Jun 282018
 

Hugo AwardBy ancient tradition, our book club reads the online-available Short Stories and Novelettes that have been nominated for the Hugo Award every year. Here’s my reviews.

 

Best Short Story Catagory

“Carnival Nine,” by Caroline M. Yoachim (Beneath Ceaseless Skies, May 2017)

Well written, with a fantastical world-of-toys setting. I loved the creation of children from spare parts, the daily winding-up of the springs, etc. Visually, it reads very much like a Tim Burton movie, ala Nightmare Before Christmas or Coraline. The metaphor of a toy that gets very few turns per day being analogous to disability (what we often call spoons nowadays) was very well done. But ultimately, this felt like an overly-smaltzy Hollywood tear-jerker.  Like the SF lit version of Oscar Bait. You’re supposed to feel very sad but uplifted, sorta bittersweet. And you do. But it’s not authentic, it feels like you’ve been guided through a maximally-sympathy-inducing construct. For example, the mother indulges her child in getting him significantly heavier arms than he should have, because it would make him happy. This is an extra strain upon his spring, and further adds to the mother’s burden of care-giving, but it’s soooo worth it because it makes her disabled kid smile and she has the heart and determination to give him the best life, etc. Yeesh.

 

“Clearly Lettered in a Mostly Steady Hand,” by Fran Wilde (Uncanny, September 2017)

My favorite Short Story of this year. Absolutely gorgeous prose, to the point of being poetry. I fell in love almost immediately. Moreover, it expects some work from the reader. You have to think as you’re reading, and interpret what’s being presented to uncover the story below the surface. At first I thought maybe this was a metaphor for a sexual relationship. I was wrong. This is about the anger of society’s misfits at being maltreated. The autistic, the disabled, the ugly. The “freaks”. The title refers to the stomach-churning disgust of seeing a dispassionate researcher calmly lettering notes about their anatomy’s after doing things to them that hurt, hurt deep, he should be shaking from the atrocities he’s just committed in the process of dissecting his subjects, unable to write a word, but instead he simply labels them as if they aren’t even feeling beings. The story is beautiful and grotesque and brings you directly into experiencing this emotion in a powerful way. This is the sort of story that awards were created for.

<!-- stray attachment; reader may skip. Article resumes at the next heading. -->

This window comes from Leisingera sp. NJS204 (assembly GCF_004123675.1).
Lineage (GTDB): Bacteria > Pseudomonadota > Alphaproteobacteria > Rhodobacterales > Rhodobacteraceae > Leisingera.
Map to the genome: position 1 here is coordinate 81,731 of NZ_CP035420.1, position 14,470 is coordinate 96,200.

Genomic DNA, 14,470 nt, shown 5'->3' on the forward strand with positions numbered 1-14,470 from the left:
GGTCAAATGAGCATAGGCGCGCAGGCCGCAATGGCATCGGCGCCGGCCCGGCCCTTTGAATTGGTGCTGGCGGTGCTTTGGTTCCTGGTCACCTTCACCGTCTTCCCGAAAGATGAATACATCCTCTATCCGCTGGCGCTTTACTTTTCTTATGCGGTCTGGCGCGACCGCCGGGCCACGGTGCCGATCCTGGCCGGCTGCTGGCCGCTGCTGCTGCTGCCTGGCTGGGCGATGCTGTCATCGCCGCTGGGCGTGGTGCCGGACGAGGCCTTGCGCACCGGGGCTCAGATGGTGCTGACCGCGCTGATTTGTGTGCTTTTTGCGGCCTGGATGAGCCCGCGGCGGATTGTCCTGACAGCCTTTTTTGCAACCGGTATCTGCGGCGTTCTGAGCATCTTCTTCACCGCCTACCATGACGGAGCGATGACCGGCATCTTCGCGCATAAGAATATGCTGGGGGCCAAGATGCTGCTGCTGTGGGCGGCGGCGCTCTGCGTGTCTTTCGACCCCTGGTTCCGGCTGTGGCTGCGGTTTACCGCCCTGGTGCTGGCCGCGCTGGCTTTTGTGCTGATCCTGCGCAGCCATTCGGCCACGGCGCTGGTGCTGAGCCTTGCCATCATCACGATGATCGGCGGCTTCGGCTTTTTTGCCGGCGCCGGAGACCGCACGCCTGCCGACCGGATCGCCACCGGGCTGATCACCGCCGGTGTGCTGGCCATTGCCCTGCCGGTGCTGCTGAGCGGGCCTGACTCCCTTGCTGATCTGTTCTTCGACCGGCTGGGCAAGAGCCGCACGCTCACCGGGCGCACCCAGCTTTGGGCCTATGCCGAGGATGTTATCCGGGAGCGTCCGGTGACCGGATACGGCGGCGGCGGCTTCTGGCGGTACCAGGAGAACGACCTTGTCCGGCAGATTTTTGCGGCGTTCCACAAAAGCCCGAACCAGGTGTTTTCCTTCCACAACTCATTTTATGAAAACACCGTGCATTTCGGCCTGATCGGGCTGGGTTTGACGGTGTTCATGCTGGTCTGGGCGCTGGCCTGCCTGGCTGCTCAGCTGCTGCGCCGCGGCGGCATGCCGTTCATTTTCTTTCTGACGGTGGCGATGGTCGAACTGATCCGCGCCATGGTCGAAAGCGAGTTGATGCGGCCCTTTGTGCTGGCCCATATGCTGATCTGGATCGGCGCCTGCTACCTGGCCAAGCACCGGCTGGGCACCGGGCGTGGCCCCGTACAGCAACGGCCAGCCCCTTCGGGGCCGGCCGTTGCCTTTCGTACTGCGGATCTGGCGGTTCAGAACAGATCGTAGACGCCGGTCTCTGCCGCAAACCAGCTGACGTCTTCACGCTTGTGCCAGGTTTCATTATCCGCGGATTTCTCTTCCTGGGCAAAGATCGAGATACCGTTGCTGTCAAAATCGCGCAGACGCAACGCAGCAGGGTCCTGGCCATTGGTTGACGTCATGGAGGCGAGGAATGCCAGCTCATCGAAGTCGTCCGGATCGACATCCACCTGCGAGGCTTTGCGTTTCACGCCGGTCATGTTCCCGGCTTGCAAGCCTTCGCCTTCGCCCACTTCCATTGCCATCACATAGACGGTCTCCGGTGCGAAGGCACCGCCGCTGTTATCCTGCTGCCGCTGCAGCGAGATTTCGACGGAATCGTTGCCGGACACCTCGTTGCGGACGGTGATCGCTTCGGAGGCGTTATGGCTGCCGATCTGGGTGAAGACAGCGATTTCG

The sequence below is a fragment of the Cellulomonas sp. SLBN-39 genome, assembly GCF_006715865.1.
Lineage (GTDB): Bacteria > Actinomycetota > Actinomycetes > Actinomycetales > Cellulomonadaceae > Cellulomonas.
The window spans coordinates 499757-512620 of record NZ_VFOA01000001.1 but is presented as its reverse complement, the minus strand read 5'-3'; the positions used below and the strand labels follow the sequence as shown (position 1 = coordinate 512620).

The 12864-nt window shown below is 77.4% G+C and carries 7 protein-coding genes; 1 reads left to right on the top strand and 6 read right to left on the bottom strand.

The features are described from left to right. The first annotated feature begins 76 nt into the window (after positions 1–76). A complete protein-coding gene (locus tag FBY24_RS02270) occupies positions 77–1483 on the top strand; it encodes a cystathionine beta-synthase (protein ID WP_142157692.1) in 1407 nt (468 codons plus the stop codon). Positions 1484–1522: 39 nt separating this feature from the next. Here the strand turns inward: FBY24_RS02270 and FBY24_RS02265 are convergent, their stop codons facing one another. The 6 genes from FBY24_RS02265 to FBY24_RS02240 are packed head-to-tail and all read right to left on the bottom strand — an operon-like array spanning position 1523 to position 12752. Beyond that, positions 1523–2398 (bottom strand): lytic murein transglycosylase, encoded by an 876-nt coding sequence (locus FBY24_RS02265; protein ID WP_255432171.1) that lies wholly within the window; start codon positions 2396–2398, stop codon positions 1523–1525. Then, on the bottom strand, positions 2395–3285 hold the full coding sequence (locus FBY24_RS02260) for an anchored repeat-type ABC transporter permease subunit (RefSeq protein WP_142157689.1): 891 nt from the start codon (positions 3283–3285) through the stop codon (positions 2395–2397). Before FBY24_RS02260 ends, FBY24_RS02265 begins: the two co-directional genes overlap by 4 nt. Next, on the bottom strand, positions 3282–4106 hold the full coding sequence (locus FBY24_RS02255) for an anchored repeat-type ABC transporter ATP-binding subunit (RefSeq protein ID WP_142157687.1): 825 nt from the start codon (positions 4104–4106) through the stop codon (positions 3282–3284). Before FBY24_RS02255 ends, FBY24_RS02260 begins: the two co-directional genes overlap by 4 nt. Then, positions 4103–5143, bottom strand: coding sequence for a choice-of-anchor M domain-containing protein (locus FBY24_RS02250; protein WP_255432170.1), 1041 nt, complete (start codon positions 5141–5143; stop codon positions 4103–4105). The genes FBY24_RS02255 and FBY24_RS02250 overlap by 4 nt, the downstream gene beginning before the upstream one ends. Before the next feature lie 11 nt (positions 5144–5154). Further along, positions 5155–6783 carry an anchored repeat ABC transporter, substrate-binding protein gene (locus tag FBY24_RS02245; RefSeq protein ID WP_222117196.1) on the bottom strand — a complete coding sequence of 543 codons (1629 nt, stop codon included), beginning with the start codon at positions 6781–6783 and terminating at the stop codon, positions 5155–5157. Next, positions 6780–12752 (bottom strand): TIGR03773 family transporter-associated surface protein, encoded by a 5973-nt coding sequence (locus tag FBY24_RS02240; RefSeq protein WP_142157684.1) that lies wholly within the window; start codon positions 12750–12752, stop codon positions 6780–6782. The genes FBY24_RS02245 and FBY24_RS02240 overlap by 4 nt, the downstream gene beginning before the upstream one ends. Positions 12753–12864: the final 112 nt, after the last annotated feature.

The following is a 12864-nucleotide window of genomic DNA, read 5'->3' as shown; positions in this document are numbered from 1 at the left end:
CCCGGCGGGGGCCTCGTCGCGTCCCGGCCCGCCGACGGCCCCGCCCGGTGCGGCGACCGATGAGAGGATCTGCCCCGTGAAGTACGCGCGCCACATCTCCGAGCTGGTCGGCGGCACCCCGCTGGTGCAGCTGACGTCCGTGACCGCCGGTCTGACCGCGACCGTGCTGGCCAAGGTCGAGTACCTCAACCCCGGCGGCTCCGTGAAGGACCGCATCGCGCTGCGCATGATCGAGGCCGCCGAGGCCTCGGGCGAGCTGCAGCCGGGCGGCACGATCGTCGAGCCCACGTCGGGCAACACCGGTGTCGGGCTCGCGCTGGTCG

“Fandom for Robots,” by Vina Jie-Min Prasad (Uncanny, September/October 2017)

A delightful piece about an obsolete robot finding a place in the world by writing fanfiction. This is very much a love letter to fanfic readers/writers, with lots of jargon and in-jokes. And it’s an absolute pleasure to read. The portrayal of the robot as a non-neurotypical person slowly making sense of all the bizarre human creatures around it, and coming to connect with them, fills me with warmth. And it was hilarious. :) I want to write some fanfic of this story now. The one downside to this story that that it doesn’t have a strong arc, and thus it just kinda peters out at the end, instead of actually Ending. Kinda disappointing, but since this is such a light/fun story anyway, its easy to overlook that. My 2nd favorite of this year.

 

“The Martian Obelisk,” by Linda Nagata (Tor.com, July 19, 2017)

Technically well written, but boring. The portrayal of a world that’s coming to an end because humanity has collectively gotten too frustrated to continue and decided just to give up on living made me roll my eyes. The possible moral dilemma was no dilemma at all, and the ending feels like it was written by committee. Meh.